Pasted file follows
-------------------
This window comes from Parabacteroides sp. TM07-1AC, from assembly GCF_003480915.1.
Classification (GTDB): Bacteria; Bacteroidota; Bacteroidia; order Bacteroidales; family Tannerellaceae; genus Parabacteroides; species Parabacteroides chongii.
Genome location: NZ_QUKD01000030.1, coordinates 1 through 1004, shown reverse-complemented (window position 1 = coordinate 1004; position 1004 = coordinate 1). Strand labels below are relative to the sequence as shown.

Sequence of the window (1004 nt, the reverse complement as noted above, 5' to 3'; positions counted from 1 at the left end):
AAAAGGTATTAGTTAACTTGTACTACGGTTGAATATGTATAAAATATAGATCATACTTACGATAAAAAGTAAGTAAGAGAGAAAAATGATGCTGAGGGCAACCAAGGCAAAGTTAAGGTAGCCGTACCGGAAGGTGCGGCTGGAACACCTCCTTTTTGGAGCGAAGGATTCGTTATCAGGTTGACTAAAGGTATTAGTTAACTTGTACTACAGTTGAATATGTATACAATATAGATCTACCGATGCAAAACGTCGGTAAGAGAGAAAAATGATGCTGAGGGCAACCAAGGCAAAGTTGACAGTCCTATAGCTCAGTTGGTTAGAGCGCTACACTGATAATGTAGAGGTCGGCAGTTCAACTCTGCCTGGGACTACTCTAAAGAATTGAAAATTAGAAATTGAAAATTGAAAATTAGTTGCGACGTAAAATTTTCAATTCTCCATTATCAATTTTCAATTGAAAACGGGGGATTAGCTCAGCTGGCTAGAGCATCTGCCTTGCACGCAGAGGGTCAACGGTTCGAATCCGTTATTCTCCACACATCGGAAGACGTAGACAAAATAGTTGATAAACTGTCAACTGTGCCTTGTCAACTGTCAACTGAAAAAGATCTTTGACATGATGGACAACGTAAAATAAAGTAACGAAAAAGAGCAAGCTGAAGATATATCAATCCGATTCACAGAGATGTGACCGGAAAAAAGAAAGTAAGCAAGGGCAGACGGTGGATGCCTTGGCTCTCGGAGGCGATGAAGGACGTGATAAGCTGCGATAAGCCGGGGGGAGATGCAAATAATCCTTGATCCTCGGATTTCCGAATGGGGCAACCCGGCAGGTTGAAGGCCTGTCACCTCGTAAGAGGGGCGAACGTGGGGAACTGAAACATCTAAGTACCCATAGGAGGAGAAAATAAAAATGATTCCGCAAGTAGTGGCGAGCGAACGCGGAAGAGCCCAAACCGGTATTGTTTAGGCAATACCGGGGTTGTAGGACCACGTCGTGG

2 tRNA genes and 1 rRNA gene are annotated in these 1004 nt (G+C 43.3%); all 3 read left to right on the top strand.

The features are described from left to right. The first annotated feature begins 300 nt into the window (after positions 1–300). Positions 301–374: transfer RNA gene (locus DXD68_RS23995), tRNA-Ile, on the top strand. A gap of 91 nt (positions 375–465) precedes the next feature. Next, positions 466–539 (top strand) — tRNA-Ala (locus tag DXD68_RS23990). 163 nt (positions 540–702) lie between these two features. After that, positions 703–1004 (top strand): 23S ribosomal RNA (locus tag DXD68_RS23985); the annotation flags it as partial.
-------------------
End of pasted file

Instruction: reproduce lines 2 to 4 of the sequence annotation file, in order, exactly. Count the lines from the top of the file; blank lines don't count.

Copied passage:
Classification (GTDB): Bacteria; Bacteroidota; Bacteroidia; order Bacteroidales; family Tannerellaceae; genus Parabacteroides; species Parabacteroides chongii.
Genome location: NZ_QUKD01000030.1, coordinates 1 through 1004, shown reverse-complemented (window position 1 = coordinate 1004; position 1004 = coordinate 1). Strand labels below are relative to the sequence as shown.

Sequence of the window (1004 nt, the reverse complement as noted above, 5' to 3'; positions counted from 1 at the left end):